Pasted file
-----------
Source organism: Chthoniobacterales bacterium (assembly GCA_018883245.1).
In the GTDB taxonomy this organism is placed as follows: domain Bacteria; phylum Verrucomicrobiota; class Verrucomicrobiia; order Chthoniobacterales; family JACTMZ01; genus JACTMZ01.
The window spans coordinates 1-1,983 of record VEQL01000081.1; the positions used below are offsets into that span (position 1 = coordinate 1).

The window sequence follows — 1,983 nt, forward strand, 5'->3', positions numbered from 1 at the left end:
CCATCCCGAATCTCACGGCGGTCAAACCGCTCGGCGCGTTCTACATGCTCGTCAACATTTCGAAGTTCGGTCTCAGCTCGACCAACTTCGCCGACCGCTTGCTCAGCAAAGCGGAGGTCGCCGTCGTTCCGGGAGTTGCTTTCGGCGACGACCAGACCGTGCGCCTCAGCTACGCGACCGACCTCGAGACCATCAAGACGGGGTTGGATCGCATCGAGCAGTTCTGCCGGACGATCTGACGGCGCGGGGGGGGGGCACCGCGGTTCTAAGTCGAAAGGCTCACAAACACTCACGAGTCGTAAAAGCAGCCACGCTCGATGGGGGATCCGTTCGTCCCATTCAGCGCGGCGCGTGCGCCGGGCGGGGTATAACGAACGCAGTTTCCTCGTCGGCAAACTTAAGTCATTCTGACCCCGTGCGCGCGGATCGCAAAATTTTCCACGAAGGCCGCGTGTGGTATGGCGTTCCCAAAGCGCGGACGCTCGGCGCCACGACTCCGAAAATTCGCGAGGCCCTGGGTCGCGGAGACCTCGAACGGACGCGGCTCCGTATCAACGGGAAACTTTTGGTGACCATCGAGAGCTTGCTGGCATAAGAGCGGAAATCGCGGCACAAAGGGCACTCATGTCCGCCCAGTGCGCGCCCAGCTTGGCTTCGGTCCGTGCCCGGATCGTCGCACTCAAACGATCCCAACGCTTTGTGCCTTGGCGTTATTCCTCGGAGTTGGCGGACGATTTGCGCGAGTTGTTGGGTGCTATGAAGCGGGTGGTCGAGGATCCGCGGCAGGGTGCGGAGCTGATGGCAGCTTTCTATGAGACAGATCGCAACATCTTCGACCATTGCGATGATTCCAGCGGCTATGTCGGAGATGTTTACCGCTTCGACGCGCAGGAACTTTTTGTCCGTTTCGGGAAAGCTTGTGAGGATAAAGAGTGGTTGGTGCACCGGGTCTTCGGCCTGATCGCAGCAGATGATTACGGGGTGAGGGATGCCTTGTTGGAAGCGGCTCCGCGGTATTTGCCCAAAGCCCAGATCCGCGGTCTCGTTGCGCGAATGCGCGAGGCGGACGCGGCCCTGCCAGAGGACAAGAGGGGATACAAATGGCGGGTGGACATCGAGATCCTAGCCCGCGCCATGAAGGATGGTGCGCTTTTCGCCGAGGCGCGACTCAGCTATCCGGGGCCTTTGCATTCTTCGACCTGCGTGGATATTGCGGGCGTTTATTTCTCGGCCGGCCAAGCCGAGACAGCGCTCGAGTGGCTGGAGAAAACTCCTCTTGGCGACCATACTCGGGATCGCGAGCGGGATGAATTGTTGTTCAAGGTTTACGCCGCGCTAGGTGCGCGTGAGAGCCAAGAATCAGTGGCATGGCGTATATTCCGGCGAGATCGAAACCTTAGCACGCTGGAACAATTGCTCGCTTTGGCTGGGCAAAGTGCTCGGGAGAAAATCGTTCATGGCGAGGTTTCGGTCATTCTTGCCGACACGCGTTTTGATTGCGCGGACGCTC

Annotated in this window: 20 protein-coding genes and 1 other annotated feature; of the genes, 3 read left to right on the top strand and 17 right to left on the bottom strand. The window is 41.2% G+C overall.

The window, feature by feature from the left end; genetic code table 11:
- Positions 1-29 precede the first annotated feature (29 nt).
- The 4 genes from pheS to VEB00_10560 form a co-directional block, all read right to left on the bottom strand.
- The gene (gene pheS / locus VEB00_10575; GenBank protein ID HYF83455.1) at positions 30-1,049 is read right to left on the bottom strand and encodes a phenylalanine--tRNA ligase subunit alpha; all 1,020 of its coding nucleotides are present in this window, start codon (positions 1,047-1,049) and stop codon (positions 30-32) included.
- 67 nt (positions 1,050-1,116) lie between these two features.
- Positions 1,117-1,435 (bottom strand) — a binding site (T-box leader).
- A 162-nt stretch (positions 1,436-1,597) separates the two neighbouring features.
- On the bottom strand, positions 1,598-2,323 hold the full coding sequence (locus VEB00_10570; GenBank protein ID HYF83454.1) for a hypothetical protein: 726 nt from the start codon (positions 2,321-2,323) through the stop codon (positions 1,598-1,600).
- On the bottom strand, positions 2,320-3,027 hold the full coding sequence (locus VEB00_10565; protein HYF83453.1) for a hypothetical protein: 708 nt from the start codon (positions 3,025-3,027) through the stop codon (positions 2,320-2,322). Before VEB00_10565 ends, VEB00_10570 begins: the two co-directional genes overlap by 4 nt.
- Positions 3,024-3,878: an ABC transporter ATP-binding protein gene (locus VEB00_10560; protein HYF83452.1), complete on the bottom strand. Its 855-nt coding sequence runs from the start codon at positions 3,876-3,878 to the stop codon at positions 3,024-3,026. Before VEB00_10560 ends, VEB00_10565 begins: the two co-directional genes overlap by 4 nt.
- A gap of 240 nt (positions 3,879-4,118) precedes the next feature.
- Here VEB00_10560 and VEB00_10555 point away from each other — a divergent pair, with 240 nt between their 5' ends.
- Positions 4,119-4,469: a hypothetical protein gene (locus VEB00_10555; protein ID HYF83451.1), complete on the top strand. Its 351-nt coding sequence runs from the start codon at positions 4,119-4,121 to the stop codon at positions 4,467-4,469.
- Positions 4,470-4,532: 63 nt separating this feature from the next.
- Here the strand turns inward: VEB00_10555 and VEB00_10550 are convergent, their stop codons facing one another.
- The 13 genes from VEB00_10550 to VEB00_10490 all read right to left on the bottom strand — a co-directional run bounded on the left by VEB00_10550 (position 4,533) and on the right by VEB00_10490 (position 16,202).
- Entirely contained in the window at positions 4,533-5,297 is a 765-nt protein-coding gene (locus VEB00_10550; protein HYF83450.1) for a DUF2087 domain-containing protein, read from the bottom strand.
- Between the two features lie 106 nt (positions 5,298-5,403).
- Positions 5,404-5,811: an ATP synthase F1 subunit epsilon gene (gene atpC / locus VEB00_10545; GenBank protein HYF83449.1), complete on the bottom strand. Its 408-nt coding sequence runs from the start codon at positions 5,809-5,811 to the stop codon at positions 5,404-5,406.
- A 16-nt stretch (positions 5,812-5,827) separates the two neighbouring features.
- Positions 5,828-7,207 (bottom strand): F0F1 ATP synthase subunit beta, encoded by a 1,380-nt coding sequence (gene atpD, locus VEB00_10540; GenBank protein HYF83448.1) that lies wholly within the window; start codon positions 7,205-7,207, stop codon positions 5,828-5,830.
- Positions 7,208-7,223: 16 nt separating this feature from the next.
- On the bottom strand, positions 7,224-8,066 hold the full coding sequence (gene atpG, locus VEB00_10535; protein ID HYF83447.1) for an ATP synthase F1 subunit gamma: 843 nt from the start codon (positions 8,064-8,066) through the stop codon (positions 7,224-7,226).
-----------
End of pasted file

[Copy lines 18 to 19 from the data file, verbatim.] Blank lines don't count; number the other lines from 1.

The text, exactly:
- Here VEB00_10560 and VEB00_10555 point away from each other — a divergent pair, with 240 nt between their 5' ends.
- Positions 4,119-4,469: a hypothetical protein gene (locus VEB00_10555; protein ID HYF83451.1), complete on the top strand. Its 351-nt coding sequence runs from the start codon at positions 4,119-4,121 to the stop codon at positions 4,467-4,469.